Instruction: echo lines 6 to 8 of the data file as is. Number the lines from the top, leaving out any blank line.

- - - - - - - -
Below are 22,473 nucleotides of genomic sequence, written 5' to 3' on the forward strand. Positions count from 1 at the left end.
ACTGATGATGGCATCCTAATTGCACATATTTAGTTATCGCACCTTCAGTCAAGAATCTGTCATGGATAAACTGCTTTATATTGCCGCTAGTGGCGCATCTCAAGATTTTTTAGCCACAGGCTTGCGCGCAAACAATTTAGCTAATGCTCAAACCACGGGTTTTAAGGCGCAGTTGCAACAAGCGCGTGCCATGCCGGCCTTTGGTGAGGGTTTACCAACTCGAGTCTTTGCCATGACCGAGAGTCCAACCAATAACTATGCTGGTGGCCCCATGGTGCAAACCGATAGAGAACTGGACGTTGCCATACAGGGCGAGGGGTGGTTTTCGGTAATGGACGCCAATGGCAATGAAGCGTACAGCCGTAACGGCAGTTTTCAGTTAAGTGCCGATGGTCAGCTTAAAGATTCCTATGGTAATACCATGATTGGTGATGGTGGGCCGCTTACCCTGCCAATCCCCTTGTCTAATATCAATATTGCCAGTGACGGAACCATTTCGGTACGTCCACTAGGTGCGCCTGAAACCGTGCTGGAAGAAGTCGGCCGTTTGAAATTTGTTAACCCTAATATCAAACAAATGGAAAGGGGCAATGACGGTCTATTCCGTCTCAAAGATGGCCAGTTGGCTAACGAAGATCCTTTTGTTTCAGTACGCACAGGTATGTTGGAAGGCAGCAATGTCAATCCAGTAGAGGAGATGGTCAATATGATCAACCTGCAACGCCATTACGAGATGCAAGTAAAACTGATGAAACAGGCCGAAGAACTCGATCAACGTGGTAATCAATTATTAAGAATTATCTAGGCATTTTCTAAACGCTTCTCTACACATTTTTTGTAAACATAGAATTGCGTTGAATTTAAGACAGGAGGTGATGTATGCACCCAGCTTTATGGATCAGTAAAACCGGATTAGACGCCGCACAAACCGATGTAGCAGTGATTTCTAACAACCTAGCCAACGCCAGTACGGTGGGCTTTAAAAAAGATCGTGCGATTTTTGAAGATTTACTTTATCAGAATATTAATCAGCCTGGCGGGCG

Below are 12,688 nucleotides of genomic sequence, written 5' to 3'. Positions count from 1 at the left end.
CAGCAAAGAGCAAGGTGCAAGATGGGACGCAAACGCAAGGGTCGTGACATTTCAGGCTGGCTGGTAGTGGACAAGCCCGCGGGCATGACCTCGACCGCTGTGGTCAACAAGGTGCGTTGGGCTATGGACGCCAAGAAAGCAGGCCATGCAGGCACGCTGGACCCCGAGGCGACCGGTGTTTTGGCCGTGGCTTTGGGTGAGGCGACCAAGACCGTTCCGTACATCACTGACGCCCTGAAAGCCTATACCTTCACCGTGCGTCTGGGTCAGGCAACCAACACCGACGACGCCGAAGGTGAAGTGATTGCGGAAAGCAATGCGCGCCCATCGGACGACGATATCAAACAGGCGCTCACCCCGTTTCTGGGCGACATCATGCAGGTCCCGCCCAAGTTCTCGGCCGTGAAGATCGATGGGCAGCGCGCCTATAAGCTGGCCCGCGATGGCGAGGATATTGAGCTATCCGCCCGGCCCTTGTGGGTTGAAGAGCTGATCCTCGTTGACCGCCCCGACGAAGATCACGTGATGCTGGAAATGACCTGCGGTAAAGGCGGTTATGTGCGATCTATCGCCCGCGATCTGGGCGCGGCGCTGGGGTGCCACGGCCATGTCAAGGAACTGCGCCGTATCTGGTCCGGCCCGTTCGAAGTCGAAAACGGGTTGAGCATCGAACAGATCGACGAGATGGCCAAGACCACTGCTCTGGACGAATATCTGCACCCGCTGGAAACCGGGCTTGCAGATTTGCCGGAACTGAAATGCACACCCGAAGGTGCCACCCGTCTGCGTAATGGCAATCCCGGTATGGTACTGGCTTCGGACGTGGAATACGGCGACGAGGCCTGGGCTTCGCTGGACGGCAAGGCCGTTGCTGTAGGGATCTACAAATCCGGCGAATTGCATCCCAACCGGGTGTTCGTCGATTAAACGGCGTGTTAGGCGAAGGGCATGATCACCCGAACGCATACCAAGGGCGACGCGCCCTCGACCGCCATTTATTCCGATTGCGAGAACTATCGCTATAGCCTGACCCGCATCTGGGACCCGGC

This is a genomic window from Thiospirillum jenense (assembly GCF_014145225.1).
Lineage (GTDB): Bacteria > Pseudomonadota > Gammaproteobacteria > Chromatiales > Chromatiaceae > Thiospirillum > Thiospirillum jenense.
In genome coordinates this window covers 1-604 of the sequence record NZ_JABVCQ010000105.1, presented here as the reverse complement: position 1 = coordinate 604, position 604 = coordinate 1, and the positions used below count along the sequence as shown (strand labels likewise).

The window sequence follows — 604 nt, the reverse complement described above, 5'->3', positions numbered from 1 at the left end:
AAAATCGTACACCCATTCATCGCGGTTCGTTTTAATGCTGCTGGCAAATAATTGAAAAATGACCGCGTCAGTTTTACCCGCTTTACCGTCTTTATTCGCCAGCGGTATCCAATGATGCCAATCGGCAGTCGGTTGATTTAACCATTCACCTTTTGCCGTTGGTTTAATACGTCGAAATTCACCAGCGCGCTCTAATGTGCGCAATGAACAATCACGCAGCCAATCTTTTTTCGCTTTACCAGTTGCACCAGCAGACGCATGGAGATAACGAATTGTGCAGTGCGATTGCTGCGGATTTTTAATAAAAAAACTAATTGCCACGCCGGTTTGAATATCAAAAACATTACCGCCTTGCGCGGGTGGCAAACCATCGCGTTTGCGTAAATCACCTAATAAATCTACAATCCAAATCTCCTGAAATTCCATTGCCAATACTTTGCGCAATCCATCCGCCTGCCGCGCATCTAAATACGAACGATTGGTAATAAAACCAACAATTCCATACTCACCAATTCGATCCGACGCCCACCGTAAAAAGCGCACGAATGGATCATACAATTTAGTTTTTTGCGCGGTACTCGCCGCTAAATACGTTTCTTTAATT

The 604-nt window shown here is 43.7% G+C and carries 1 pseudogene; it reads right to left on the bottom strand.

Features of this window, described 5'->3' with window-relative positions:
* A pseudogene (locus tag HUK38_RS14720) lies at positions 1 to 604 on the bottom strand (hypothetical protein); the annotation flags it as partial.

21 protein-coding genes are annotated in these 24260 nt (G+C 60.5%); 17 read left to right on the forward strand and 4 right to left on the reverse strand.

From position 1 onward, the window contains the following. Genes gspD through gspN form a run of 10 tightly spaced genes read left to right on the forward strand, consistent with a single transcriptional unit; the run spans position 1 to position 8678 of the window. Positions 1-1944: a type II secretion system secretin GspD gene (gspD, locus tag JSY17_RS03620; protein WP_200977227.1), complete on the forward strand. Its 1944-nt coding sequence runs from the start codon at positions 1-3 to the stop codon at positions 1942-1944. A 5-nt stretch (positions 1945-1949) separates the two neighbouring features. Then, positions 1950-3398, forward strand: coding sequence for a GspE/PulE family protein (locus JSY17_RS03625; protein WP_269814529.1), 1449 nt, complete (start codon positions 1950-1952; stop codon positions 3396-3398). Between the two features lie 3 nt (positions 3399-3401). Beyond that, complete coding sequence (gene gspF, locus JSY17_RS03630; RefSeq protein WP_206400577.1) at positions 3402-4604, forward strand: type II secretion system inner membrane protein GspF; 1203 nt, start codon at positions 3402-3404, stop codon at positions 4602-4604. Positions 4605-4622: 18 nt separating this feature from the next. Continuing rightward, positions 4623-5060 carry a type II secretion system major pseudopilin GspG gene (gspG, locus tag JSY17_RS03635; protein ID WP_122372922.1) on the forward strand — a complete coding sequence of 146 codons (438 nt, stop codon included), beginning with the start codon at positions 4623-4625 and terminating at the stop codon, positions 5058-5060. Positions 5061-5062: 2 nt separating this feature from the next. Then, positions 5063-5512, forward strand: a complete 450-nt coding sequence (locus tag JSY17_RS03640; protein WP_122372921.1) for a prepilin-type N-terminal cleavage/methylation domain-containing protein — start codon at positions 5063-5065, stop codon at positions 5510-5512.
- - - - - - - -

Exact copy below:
Lineage (GTDB): Bacteria > Pseudomonadota > Gammaproteobacteria > Chromatiales > Chromatiaceae > Thiospirillum > Thiospirillum jenense.
In genome coordinates this window covers 1-604 of the sequence record NZ_JABVCQ010000105.1, presented here as the reverse complement: position 1 = coordinate 604, position 604 = coordinate 1, and the positions used below count along the sequence as shown (strand labels likewise).

The window sequence follows — 604 nt, the reverse complement described above, 5'->3', positions numbered from 1 at the left end: